To prepare for Module 4, please complete & submit the following before 12 noon Sunday, the day before the inning begins. This will allow instructors time to review and provide feedback.
Submit all links here.
1. Reflection on Learning Experiences
Complete this exercise to reflect on your learning experience thus far here at Turing.
Submit: Link to gist.
2. Number Guesser
Complete phases 1-3 of Number Guesser. You can use jQuery for this.
On a branch called
Submit: Link to Number Guesser Repo AND GitHub Pages deployment link. Make sure this includes the
Submit: Nothing. But you should still do it.
4. Sorting Suite
Submit: Link to repo for Sorting Suite.
Tips for JS success
Suggested resources to utilize:
- Data Types, Variables, Conditionals, Function Basics
- Function Fundamentals, Variable Scope, Loops, Arrays
- Objects, This, Data Structures
- Array Prototype Methods
- ES6, Webpack Tutorial
- Array Cardio Days 1
- Array Cardio Day 2
- Objects and Arrays
- Tally String Times with Reduce
Some biggies if you’re coming from Ruby:
- Methods are called Functions
- You should know the difference between
null; JS does not have a
nillike Ruby does
requireing a file you’ve written does nothing if you didn’t export from that file
return, your return value will be
All of these things were at one time part of the intermission week work. We’ve retooled the module, and are focused on getting you coding during intermission week. However, there’s some good resources below if you want to pick and choose the things that seem interesting to you.
- Chapter 3 (Eloquent): Functions
- Chapter 5 (Eloquent): Higher Order Functions
- Chapter 6: (Eloquent) The Secret Life of Objects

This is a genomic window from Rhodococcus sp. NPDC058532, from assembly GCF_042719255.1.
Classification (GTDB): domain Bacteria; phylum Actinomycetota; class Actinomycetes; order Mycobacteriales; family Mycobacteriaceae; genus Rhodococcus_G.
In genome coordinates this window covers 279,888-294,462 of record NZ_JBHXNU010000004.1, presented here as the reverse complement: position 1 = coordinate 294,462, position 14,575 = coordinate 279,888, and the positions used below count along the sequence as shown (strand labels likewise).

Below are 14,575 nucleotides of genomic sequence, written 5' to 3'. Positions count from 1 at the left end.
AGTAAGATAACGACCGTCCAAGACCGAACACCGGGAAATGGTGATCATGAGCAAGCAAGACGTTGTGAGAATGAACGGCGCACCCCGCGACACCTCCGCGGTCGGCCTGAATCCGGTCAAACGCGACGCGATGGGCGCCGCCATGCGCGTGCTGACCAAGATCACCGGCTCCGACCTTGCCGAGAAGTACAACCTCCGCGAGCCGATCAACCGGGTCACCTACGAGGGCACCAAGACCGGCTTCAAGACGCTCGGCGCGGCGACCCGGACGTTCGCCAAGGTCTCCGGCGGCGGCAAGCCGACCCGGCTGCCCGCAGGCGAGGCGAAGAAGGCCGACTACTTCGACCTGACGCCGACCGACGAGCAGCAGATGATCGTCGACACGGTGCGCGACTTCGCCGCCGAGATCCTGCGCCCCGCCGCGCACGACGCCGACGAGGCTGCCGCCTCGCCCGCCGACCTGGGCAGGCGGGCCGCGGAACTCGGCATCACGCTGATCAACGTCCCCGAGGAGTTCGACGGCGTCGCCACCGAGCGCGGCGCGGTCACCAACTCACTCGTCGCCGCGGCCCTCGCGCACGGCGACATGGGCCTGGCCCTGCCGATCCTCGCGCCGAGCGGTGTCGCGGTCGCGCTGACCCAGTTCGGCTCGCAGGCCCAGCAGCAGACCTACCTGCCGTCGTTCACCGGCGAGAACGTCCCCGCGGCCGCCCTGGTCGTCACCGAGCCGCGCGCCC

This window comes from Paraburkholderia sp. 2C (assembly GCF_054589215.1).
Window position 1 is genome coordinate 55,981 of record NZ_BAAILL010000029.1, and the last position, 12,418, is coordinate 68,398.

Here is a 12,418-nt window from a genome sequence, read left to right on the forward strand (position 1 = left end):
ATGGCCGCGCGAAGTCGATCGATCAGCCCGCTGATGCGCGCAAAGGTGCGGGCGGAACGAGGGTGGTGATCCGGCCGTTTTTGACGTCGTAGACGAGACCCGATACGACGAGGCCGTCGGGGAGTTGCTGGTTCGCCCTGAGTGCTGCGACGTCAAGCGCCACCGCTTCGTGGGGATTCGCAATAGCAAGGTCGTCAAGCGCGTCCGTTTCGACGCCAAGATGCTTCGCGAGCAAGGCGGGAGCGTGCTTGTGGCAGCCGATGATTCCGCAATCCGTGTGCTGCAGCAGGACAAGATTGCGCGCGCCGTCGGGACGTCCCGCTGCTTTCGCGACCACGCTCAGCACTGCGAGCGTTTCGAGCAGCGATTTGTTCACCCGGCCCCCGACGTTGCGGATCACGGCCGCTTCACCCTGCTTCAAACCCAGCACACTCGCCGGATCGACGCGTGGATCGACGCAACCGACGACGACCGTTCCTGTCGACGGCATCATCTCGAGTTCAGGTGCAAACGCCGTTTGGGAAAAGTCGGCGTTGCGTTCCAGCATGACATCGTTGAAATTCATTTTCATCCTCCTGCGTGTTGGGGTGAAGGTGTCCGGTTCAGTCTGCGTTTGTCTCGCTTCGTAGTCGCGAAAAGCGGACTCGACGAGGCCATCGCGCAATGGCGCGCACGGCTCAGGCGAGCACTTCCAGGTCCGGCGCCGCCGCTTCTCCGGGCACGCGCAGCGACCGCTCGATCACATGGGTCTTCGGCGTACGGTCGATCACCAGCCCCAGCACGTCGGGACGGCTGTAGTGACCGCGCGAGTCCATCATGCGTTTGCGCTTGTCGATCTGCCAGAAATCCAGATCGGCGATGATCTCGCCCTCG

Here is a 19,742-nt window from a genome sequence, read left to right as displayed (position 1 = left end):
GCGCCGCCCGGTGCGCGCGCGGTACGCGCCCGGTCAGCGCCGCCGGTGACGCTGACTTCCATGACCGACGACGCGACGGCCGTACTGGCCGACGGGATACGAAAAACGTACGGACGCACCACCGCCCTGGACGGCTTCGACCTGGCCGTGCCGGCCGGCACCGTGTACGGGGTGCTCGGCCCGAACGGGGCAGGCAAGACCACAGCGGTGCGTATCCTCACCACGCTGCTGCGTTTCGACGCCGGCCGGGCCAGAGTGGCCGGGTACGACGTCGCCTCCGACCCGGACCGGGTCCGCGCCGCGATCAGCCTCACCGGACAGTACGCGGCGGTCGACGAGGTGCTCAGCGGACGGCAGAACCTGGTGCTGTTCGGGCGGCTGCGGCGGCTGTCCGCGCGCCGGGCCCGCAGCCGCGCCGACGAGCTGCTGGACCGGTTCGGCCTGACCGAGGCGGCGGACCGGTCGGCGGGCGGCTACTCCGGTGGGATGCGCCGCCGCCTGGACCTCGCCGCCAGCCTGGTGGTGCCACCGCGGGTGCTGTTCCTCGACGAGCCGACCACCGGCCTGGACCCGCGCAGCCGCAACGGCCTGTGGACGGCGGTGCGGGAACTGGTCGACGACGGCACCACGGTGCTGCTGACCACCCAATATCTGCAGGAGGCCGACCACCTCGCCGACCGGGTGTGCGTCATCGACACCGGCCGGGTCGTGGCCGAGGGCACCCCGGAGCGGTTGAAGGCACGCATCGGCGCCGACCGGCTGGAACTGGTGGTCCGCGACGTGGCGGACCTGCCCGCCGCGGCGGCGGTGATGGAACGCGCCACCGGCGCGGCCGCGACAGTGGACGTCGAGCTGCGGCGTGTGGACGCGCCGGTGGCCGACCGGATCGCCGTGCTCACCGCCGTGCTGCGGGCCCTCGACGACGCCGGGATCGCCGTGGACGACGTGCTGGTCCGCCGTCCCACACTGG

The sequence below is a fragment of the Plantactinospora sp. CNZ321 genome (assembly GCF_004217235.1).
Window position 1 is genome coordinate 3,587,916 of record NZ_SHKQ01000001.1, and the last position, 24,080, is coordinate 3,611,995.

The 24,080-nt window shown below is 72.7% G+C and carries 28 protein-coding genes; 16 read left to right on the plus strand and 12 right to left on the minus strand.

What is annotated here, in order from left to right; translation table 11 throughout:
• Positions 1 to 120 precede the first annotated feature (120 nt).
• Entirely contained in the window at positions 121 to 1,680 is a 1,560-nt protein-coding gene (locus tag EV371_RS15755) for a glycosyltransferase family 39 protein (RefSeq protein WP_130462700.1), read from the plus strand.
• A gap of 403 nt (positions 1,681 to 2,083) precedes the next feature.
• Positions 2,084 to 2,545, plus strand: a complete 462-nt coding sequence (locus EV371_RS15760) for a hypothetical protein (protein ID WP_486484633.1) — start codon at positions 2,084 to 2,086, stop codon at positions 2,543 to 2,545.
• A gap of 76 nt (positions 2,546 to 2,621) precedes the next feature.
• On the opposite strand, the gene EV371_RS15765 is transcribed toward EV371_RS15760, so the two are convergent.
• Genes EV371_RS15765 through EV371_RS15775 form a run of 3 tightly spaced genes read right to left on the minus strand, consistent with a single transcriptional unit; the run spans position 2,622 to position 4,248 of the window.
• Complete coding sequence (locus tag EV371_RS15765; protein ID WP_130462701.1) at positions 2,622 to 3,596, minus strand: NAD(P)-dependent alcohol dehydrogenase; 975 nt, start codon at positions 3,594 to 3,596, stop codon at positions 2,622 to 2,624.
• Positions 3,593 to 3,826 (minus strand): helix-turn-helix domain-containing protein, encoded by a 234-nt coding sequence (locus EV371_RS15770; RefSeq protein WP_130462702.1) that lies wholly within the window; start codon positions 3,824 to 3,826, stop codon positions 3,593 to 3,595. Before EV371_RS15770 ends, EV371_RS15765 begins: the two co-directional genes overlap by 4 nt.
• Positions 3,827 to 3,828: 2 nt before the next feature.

All you need to know about importing and exporting files
- Review solutions by 5 other people for the same exercises, and compare your solution to theirs
Then select and complete one of the sections below.
Work through at least two of the following courses:
Work through Bocoup’s jQuery Fundamentals.
Scaling Up as a Developer
As we move into the final module of Turing, we’re getting fairly competent at producing useful software. But rather than being the end of the journey, this really just opens the door to even deeper rabbit holes—now that I can get something done, what other ways might there be to accomplish the same thing? The same observable effects could be accomplished via numerous different combinations of code. What are the underlying opinions and ideas embodied by each choice?
Read: Sandi Metz’ Rules For Developers (10 minutes)
- Which of Sandi’s rules do you feel like might be the hardest to follow—why?
Listen: Shop Talk: Tom Dale (1.5 hours)
- Do you agree with Tom? What parts of his argument are compelling? What parts do you disagree with?
Here are are a few more “philosophical” materials to hopefully help us contemplate this side of the issue:
- Simplicity Matters by Rich Hickey - As we move into working on larger and more sophisticated systems, some of the approaches that have worked on smaller projects may no longer be so effective. What does Rich Hickey say about the common pitfalls of Ruby and Rails applications?
- Real Software Engineering by Glenn Vanderburg - What does Glenn have to say about Software Engineering as a discipline? How does Software Engineering differ fundamentally from other Engineering disciplines? What can we as Software Engineers take away from other disciplines?